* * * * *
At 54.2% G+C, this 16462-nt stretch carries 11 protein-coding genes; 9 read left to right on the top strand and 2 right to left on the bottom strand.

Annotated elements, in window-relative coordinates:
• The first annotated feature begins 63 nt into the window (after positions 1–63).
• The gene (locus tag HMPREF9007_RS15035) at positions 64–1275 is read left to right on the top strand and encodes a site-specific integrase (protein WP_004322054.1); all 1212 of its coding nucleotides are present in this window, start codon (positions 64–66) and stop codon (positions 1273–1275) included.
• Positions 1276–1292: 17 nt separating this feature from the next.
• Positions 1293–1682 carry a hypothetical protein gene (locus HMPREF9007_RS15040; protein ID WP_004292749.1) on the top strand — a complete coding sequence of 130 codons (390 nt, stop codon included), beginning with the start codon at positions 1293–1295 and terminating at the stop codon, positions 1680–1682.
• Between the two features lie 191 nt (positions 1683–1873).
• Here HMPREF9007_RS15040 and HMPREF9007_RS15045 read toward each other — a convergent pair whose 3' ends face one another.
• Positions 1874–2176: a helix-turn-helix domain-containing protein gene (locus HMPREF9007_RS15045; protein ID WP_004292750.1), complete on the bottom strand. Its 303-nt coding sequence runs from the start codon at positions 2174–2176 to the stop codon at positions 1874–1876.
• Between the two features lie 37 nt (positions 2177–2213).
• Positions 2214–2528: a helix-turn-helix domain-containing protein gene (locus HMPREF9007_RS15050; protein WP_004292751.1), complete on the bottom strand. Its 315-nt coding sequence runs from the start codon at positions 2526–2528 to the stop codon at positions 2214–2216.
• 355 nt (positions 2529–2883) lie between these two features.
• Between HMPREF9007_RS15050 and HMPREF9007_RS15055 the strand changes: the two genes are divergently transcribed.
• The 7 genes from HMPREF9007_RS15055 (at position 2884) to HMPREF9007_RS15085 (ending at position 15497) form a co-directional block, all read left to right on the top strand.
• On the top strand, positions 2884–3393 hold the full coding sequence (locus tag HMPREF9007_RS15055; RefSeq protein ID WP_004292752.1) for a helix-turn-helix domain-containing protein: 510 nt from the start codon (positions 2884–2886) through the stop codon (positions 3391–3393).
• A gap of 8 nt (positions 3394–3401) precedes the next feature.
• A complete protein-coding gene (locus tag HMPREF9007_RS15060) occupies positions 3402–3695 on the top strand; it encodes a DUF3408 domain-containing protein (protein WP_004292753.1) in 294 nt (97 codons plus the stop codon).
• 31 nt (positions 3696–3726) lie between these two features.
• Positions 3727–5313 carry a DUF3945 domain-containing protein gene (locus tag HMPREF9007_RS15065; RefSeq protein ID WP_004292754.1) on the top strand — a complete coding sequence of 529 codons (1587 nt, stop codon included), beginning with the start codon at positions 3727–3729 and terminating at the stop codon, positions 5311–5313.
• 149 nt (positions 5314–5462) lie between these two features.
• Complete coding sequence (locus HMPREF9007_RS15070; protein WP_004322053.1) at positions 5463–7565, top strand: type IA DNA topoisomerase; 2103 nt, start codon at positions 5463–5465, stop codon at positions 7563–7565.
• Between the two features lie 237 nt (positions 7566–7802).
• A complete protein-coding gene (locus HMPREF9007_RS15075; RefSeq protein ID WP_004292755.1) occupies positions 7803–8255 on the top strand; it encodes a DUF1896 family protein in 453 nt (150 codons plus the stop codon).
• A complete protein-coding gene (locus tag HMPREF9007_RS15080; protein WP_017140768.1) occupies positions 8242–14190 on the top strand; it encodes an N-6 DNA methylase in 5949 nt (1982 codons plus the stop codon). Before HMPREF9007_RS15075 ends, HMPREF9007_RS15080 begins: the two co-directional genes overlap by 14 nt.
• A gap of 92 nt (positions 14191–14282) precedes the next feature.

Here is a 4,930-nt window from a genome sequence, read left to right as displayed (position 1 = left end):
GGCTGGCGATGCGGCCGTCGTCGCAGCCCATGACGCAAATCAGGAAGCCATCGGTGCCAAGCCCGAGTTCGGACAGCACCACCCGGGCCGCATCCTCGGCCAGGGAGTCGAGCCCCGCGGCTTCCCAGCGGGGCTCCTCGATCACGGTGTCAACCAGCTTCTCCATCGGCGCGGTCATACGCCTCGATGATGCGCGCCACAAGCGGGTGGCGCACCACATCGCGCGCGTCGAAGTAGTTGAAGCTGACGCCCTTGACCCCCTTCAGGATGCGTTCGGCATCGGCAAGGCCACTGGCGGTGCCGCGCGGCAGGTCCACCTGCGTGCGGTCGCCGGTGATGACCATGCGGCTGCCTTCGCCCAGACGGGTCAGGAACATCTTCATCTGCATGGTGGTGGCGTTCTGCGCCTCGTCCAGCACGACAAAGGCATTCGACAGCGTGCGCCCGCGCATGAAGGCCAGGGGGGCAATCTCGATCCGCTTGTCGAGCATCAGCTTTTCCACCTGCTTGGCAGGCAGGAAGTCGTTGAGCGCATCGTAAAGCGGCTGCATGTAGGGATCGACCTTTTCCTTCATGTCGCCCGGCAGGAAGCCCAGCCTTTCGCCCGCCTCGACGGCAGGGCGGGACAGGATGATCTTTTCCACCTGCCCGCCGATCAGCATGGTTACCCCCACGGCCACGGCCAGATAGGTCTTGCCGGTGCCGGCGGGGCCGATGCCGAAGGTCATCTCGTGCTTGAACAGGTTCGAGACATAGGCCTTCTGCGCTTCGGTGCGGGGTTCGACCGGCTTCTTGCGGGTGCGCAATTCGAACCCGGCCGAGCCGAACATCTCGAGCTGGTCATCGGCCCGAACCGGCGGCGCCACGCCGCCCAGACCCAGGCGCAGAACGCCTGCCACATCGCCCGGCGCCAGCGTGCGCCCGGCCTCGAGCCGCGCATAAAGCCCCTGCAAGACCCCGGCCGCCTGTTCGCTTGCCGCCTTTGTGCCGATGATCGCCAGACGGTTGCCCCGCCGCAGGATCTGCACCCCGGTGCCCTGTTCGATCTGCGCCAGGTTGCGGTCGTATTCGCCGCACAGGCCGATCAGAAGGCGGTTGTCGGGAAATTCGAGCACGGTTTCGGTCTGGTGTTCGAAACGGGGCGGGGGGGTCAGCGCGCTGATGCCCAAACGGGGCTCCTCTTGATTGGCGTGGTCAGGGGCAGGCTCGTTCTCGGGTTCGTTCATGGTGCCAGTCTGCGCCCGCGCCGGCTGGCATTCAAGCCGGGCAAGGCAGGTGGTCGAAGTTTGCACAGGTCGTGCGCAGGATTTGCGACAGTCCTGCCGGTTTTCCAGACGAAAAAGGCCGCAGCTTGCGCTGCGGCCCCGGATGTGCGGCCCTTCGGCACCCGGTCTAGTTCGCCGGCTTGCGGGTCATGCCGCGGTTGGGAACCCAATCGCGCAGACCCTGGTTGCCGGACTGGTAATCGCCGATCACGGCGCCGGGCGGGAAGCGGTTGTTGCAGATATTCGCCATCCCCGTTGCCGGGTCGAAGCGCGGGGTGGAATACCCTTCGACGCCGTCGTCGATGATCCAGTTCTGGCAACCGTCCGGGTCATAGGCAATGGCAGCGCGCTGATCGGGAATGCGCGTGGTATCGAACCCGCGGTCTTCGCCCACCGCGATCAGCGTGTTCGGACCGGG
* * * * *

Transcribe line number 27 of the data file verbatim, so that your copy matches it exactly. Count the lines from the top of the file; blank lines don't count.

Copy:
GGCTGGCGATGCGGCCGTCGTCGCAGCCCATGACGCAAATCAGGAAGCCATCGGTGCCAAGCCCGAGTTCGGACAGCACCACCCGGGCCGCATCCTCGGCCAGGGAGTCGAGCCCCGCGGCTTCCCAGCGGGGCTCCTCGATCACGGTGTCAACCAGCTTCTCCATCGGCGCGGTCATACGCCTCGATGATGCGCGCCACAAGCGGGTGGCGCACCACATCGCGCGCGTCGAAGTAGTTGAAGCTGACGCCCTTGACCCCCTTCAGGATGCGTTCGGCATCGGCAAGGCCACTGGCGGTGCCGCGCGGCAGGTCCACCTGCGTGCGGTCGCCGGTGATGACCATGCGGCTGCCTTCGCCCAGACGGGTCAGGAACATCTTCATCTGCATGGTGGTGGCGTTCTGCGCCTCGTCCAGCACGACAAAGGCATTCGACAGCGTGCGCCCGCGCATGAAGGCCAGGGGGGCAATCTCGATCCGCTTGTCGAGCATCAGCTTTTCCACCTGCTTGGCAGGCAGGAAGTCGTTGAGCGCATCGTAAAGCGGCTGCATGTAGGGATCGACCTTTTCCTTCATGTCGCCCGGCAGGAAGCCCAGCCTTTCGCCCGCCTCGACGGCAGGGCGGGACAGGATGATCTTTTCCACCTGCCCGCCGATCAGCATGGTTACCCCCACGGCCACGGCCAGATAGGTCTTGCCGGTGCCGGCGGGGCCGATGCCGAAGGTCATCTCGTGCTTGAACAGGTTCGAGACATAGGCCTTCTGCGCTTCGGTGCGGGGTTCGACCGGCTTCTTGCGGGTGCGCAATTCGAACCCGGCCGAGCCGAACATCTCGAGCTGGTCATCGGCCCGAACCGGCGGCGCCACGCCGCCCAGACCCAGGCGCAGAACGCCTGCCACATCGCCCGGCGCCAGCGTGCGCCCGGCCTCGAGCCGCGCATAAAGCCCCTGCAAGACCCCGGCCGCCTGTTCGCTTGCCGCCTTTGTGCCGATGATCGCCAGACGGTTGCCCCGCCGCAGGATCTGCACCCCGGTGCCCTGTTCGATCTGCGCCAGGTTGCGGTCGTATTCGCCGCACAGGCCGATCAGAAGGCGGTTGTCGGGAAATTCGAGCACGGTTTCGGTCTGGTGTTCGAAACGGGGCGGGGGGGTCAGCGCGCTGATGCCCAAACGGGGCTCCTCTTGATTGGCGTGGTCAGGGGCAGGCTCGTTCTCGGGTTCGTTCATGGTGCCAGTCTGCGCCCGCGCCGGCTGGCATTCAAGCCGGGCAAGGCAGGTGGTCGAAGTTTGCACAGGTCGTGCGCAGGATTTGCGACAGTCCTGCCGGTTTTCCAGACGAAAAAGGCCGCAGCTTGCGCTGCGGCCCCGGATGTGCGGCCCTTCGGCACCCGGTCTAGTTCGCCGGCTTGCGGGTCATGCCGCGGTTGGGAACCCAATCGCGCAGACCCTGGTTGCCGGACTGGTAATCGCCGATCACGGCGCCGGGCGGGAAGCGGTTGTTGCAGATATTCGCCATCCCCGTTGCCGGGTCGAAGCGCGGGGTGGAATACCCTTCGACGCCGTCGTCGATGATCCAGTTCTGGCAACCGTCCGGGTCATAGGCAATGGCAGCGCGCTGATCGGGAATGCGCGTGGTATCGAACCCGCGGTCTTCGCCCACCGCGATCAGCGTGTTCGGACCGGG